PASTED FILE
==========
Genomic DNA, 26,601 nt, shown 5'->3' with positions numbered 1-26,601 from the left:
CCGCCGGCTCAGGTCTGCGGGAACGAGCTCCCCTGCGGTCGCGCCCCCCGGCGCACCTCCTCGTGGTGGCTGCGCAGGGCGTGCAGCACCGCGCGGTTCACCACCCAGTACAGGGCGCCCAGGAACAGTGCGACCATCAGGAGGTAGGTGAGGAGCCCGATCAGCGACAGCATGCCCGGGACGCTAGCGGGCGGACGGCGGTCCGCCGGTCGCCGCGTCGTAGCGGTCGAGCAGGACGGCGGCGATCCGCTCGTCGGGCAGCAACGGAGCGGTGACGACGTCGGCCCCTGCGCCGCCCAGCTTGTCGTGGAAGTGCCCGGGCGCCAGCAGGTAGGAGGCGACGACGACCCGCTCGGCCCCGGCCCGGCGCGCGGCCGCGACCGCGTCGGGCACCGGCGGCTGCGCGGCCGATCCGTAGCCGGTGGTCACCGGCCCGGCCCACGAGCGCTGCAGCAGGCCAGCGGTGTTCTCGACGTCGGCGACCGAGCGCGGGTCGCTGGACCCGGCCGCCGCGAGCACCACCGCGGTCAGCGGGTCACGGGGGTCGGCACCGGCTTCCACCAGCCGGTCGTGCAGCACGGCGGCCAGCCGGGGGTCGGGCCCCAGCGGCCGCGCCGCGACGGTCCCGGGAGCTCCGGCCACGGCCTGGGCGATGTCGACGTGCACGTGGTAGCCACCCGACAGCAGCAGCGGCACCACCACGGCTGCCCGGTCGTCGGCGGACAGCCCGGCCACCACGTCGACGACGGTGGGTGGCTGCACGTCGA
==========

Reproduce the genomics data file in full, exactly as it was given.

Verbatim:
Genomic DNA, 26,601 nt, shown 5'->3' with positions numbered 1-26,601 from the left:
CCGCCGGCTCAGGTCTGCGGGAACGAGCTCCCCTGCGGTCGCGCCCCCCGGCGCACCTCCTCGTGGTGGCTGCGCAGGGCGTGCAGCACCGCGCGGTTCACCACCCAGTACAGGGCGCCCAGGAACAGTGCGACCATCAGGAGGTAGGTGAGGAGCCCGATCAGCGACAGCATGCCCGGGACGCTAGCGGGCGGACGGCGGTCCGCCGGTCGCCGCGTCGTAGCGGTCGAGCAGGACGGCGGCGATCCGCTCGTCGGGCAGCAACGGAGCGGTGACGACGTCGGCCCCTGCGCCGCCCAGCTTGTCGTGGAAGTGCCCGGGCGCCAGCAGGTAGGAGGCGACGACGACCCGCTCGGCCCCGGCCCGGCGCGCGGCCGCGACCGCGTCGGGCACCGGCGGCTGCGCGGCCGATCCGTAGCCGGTGGTCACCGGCCCGGCCCACGAGCGCTGCAGCAGGCCAGCGGTGTTCTCGACGTCGGCGACCGAGCGCGGGTCGCTGGACCCGGCCGCCGCGAGCACCACCGCGGTCAGCGGGTCACGGGGGTCGGCACCGGCTTCCACCAGCCGGTCGTGCAGCACGGCGGCCAGCCGGGGGTCGGGCCCCAGCGGCCGCGCCGCGACGGTCCCGGGAGCTCCGGCCACGGCCTGGGCGATGTCGACGTGCACGTGGTAGCCACCCGACAGCAGCAGCGGCACCACCACGGCTGCCCGGTCGTCGGCGGACAGCCCGGCCACCACGTCGACGACGGTGGGTGGCTGCACGTCGA